Marc Chagall, ‘Self-Portrait In Striped Shirt’, 1922 (printed in 1956), Freeman's

Image: 10 x 7.75 in (25.4 x 19.6cm)
Sheet: 13.875 x 10.875 in (35.2 x 27.6cm)

Signature: Pencil signed and numbered 4/7, with wide margins

[Mourlot, 26]

Sotheby's, New York, "Old Master, 19th and 20th Century Prints," April 30, 1998, lot 329.

About Marc Chagall

Honored for his distinct style and pioneering role among Jewish artists, Marc Chagall painted dream-like subjects rooted in personal history and Eastern European folklore. He worked in several mediums, including painting, printmaking, and book illustration, and his stained glass windows can be seen in New York, France, and Jerusalem. Chagall arrived in Paris in 1910 and began experimenting with Cubism, befriending painters Robert Delaunay and Fernand Léger. Chagall’s style has been described as a hybrid of Cubism, Fauvism, and Symbolism, and his supernatural subjects are thought to have significantly influenced the Surrealists. Though he actively engaged in the Parisian artistic community, art for Chagall was first and foremost a means of personal expression. He preferred to be considered separately from other artists, his imagery and allegory uniquely his own.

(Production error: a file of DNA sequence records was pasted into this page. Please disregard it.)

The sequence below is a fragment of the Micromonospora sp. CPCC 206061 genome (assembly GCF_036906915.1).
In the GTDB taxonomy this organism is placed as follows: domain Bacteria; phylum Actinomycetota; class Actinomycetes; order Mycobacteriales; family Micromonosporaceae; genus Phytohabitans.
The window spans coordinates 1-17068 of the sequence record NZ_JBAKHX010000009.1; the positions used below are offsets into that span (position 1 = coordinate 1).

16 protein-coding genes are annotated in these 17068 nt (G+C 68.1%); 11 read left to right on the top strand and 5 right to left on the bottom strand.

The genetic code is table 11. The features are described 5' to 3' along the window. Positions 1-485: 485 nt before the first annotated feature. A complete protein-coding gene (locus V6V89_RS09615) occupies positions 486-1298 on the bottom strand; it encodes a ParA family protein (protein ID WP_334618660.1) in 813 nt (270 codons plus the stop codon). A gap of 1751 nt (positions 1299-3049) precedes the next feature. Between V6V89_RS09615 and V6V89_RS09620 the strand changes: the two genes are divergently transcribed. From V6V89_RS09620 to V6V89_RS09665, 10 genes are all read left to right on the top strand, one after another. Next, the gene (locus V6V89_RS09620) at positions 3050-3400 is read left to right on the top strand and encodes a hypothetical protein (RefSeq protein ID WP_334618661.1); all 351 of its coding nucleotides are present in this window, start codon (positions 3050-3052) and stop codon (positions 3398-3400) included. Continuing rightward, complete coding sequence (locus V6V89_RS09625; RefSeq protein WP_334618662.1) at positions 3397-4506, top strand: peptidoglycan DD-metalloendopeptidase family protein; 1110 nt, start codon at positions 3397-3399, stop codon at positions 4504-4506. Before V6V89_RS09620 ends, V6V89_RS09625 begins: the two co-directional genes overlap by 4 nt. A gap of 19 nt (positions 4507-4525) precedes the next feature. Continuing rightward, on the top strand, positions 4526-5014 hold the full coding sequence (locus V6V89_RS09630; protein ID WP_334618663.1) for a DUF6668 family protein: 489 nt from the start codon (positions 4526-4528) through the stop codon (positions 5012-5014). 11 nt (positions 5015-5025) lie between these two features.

Russian-French, 1887-1985, Vitebsk, Belarus